In this article, you can discover:
- Details on the timeline for divorce in North Carolina
- Common reasons for a contested divorce
- How to stay out of a courtroom when settling a divorce
How Does The Process Of Divorce Work In North Carolina?
North Carolina divorce law requires couples to be physically separated for one year before filing for divorce. This often poses a problem for couples who live in the same house and know that they will be separating but cannot afford to do so financially.
If your spouse is making your life intolerable with constant belittling or cheating, you may be able to get a divorce without separating first. If you are facing ongoing statutory actions (that don’t rise to the level of domestic violence), or if your spouse has cheated on you, you may be able to file for “Divorce from Bed and Board”.
It is possible to get a divorce from bed and board if there is a justifiable reason that gives the court cause to remove your spouse from the marital home, giving you relief. However, these cases are more uncommon and usually require more than just “not getting along”.
If you have physically separated, then it’s time to talk about the “causes of action” for the divorce, which would be equitable distribution, post-separation support, and alimony. If you think you can negotiate these issues, you can likely resolve them through a private property settlement agreement or mediation.
However, if it looks like the other party has some unreasonable points, it can be helpful to have court oversight by filing an action. Once you take legal action, the filing can still be resolved through mediation or by a consent order with court oversight.
If there is no middle ground between you and your former spouse, then your divorce will go to trial in a divorce action. These are bench trials, meaning that you will resolve the matter without a jury, but by presenting the case in front of a judge.
How Long Does It Take To Finalize A Divorce In North Carolina?
After the one-year mark of physical separation, couples can get an absolute divorce, legally ending their marriage. Often other issues, such as property division and custody, can be settled before then.
If a couple separates, they can try to reach a settlement agreement through mediation or some other means. (Through this process, it is usually possible to have everything resolved within three months.) Then, once those matters have been resolved, you only have to sit back and wait for the one-year mark to pass.
If you’re going through a divorce, you may not need to hire an attorney right away. Many people try to work things out on their own for a while before bringing in legal help. However, if you’ve been trying to settle on issues during your test of separation and you aren’t making any progress, it might be time to consider hiring a lawyer.
Additionally, if you are going through a divorce and have children, it is important to think about child custody. You may want to file for child custody before the divorce is final in order to expedite the timeline, especially as this can take additional time to resolve.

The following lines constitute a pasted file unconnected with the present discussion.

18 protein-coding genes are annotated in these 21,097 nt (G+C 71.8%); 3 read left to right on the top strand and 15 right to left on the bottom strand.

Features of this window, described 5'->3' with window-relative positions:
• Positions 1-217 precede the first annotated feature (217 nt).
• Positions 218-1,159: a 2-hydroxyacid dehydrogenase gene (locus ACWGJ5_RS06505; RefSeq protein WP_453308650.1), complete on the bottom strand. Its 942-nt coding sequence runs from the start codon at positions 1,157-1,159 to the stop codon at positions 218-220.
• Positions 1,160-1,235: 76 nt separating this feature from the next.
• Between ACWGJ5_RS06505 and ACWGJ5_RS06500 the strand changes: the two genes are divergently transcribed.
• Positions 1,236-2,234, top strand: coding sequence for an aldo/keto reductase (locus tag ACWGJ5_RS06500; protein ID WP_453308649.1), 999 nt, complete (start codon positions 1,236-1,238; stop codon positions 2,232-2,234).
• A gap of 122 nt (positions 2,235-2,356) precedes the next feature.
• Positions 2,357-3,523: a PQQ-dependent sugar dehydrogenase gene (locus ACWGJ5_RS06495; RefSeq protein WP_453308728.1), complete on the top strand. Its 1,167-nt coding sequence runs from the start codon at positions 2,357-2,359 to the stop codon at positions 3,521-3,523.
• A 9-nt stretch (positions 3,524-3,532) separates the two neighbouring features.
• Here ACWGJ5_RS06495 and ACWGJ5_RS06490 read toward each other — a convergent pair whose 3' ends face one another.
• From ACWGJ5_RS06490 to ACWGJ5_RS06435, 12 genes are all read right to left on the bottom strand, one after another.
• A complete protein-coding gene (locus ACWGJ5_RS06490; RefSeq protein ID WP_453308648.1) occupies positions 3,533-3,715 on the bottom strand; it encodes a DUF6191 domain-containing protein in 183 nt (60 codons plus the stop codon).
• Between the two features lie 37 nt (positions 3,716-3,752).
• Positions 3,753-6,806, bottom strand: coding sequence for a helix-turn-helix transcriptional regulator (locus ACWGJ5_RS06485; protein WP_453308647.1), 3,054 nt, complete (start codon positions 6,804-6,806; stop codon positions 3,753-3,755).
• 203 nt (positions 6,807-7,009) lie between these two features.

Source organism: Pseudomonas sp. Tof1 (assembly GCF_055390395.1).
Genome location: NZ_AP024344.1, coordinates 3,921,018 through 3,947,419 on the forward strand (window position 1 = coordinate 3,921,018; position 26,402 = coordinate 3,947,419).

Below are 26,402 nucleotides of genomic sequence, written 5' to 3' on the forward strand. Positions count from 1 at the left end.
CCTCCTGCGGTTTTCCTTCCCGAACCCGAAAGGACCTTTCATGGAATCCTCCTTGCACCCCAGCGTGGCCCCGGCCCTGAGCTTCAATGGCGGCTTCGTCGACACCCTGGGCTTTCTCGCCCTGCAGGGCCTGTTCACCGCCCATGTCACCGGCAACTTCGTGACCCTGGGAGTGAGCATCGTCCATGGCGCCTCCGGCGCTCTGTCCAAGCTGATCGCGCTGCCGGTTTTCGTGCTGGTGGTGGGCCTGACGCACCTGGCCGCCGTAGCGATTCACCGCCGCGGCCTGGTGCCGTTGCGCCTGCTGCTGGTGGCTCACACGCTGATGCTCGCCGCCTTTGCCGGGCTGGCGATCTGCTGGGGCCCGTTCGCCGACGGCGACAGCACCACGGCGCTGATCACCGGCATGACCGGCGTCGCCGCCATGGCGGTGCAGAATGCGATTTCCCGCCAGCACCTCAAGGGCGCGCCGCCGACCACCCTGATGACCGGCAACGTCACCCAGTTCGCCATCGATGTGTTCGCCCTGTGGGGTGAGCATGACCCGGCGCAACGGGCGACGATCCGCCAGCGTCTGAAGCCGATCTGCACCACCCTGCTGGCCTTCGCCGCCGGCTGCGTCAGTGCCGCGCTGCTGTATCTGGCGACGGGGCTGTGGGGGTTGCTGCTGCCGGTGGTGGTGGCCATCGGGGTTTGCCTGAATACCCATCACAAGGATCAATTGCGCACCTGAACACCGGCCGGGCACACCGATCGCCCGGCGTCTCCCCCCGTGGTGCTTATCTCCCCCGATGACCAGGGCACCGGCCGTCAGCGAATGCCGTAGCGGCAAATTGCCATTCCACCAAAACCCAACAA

(Also, keep in mind that if your child has special needs, you may need to get help from experts to make sure that the best interests of your child are taken into account.)
Can We Avoid Going To Court In My North Carolina Divorce Case?
If you’re going through a divorce, you know that the process can be challenging. Family law cases can be even more difficult since they often require going to court. However, it’s important to remember that many family law cases can be resolved without a trial. In fact, the vast majority of all family law cases are settled outside of the courtroom.
If you and your spouse are considering a separation, it’s essential to sit down and talk about reasonable outcomes. A judge may not have the information needed to make decisions that work well for both of you. So, if you take the time to discuss your goals and needs, you can plan a separation that will be smoother and less stressful than what many court decisions could offer.
If Both Parties Agree To All The Terms In North Carolina Divorce, Do We Each Still Need To Hire A Divorce Attorney?
When a couple decides to divorce, they may not necessarily need to hire a divorce attorney. However, the process of filing for absolute divorce must go through the court system, and it can be an exact and detail-oriented process. Therefore, the cost of hiring an attorney is usually worth it.
On average, our firm charges around $775 for our services in an uncontested divorce matter. Nearly $300 of that figure is included to cover court fees that you would pay with or without an attorney.
By hiring an attorney, you can avoid having to go to court at all. What’s more, you can be confident that the paperwork will be filed correctly, so you won’t have to spend your time and money correcting any mistakes. So, while you don’t technically need an attorney, it is still in your best interest to have one.
With the guidance of a skilled attorney for Divorce Cases, you can have the peace of mind that comes with knowing that we’ll make it look easy.
For more information on Divorce Cases in North Carolina, a free initial consultation is your next best step. Get the information and legal answers you are seeking by calling (252) 371-0127 today.
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